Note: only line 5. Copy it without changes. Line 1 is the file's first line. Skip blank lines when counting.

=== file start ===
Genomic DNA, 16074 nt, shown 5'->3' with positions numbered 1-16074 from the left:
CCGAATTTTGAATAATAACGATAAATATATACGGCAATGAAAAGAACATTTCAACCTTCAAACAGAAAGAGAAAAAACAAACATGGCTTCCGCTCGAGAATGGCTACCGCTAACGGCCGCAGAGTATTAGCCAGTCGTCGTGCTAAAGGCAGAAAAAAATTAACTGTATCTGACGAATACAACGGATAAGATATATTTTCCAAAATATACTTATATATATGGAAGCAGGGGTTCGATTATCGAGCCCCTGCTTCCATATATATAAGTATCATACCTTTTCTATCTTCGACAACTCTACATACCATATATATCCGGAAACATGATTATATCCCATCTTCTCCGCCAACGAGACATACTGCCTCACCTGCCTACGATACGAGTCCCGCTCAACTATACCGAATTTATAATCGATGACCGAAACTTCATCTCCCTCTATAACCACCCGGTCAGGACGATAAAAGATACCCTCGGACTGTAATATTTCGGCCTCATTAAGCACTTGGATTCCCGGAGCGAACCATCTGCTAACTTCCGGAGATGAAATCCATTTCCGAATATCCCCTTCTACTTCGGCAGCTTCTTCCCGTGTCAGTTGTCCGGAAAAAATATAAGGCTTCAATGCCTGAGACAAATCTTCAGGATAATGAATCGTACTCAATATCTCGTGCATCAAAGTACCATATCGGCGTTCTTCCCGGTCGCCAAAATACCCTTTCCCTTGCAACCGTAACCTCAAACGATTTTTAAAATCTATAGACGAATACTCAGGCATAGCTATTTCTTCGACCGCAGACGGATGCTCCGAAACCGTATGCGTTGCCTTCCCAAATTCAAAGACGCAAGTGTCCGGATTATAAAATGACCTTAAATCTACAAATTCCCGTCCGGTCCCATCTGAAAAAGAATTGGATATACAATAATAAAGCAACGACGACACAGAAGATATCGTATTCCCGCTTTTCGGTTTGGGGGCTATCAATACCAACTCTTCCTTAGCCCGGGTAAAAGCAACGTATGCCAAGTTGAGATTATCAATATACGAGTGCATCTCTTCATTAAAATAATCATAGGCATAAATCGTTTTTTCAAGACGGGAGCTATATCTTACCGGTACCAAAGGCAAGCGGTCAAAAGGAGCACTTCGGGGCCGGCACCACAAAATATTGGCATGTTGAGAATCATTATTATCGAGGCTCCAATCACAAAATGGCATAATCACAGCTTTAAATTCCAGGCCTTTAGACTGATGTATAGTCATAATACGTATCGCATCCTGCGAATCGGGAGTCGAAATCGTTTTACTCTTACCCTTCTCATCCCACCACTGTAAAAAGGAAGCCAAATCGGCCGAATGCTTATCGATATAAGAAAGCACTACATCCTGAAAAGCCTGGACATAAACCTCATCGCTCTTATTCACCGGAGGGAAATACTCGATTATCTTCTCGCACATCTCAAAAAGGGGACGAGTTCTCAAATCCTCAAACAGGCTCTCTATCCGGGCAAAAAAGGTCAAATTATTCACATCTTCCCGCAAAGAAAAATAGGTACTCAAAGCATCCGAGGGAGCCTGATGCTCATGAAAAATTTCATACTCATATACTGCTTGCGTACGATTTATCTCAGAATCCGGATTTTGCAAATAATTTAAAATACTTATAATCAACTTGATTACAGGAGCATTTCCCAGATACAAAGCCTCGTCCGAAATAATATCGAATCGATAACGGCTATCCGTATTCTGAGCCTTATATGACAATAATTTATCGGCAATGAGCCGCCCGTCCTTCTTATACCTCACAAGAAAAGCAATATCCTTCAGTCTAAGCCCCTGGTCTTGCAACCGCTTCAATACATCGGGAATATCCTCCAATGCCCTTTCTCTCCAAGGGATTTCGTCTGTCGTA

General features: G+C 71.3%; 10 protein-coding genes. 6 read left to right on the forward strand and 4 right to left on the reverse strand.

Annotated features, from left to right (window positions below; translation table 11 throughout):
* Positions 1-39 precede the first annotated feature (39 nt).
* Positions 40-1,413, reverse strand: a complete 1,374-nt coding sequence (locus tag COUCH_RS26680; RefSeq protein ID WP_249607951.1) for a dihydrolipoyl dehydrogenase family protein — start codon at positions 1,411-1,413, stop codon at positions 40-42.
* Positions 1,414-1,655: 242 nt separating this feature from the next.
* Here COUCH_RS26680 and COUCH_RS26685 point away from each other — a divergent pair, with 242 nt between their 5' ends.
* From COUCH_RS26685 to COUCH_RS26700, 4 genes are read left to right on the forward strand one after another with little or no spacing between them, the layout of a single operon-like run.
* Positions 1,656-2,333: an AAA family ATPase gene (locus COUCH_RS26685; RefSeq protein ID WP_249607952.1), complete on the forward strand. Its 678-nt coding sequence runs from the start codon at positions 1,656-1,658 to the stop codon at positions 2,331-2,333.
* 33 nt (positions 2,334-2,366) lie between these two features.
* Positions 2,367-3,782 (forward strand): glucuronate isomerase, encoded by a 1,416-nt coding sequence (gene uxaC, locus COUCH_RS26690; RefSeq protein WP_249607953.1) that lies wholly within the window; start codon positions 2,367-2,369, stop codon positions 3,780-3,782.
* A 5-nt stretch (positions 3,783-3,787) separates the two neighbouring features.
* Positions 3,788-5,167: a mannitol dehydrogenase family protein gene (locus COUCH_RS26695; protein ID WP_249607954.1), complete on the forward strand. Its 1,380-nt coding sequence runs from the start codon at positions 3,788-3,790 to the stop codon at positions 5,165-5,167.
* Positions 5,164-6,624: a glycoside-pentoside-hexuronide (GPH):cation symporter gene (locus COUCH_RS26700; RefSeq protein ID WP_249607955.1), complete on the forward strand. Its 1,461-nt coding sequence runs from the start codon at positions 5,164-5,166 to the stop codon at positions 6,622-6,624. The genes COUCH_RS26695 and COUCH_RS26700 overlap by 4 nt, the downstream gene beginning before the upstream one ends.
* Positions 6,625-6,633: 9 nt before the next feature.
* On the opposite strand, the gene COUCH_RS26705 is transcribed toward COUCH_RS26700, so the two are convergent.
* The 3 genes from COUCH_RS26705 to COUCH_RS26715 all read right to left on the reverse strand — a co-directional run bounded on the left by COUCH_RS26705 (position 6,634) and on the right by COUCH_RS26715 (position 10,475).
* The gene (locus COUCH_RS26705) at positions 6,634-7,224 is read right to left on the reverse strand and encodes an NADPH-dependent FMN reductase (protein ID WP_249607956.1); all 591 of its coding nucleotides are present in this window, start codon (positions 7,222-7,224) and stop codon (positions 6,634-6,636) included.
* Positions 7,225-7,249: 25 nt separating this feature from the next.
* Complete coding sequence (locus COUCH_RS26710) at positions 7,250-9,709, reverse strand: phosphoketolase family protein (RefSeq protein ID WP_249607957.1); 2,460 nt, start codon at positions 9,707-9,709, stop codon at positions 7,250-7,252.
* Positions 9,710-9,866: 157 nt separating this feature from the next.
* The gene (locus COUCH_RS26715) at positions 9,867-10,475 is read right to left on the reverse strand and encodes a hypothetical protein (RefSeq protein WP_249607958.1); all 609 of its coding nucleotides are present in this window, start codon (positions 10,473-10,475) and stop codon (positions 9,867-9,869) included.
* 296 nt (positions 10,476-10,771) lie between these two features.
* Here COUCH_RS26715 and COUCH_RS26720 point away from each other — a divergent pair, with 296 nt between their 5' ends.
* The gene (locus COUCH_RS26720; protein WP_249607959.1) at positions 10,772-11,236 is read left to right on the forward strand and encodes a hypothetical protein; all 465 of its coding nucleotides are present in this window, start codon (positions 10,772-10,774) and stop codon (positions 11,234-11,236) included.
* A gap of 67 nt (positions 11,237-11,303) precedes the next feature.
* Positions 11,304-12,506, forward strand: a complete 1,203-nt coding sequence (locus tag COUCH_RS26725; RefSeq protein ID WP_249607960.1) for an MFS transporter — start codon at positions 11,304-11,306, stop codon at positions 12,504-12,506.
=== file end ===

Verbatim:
* Positions 1-39 precede the first annotated feature (39 nt).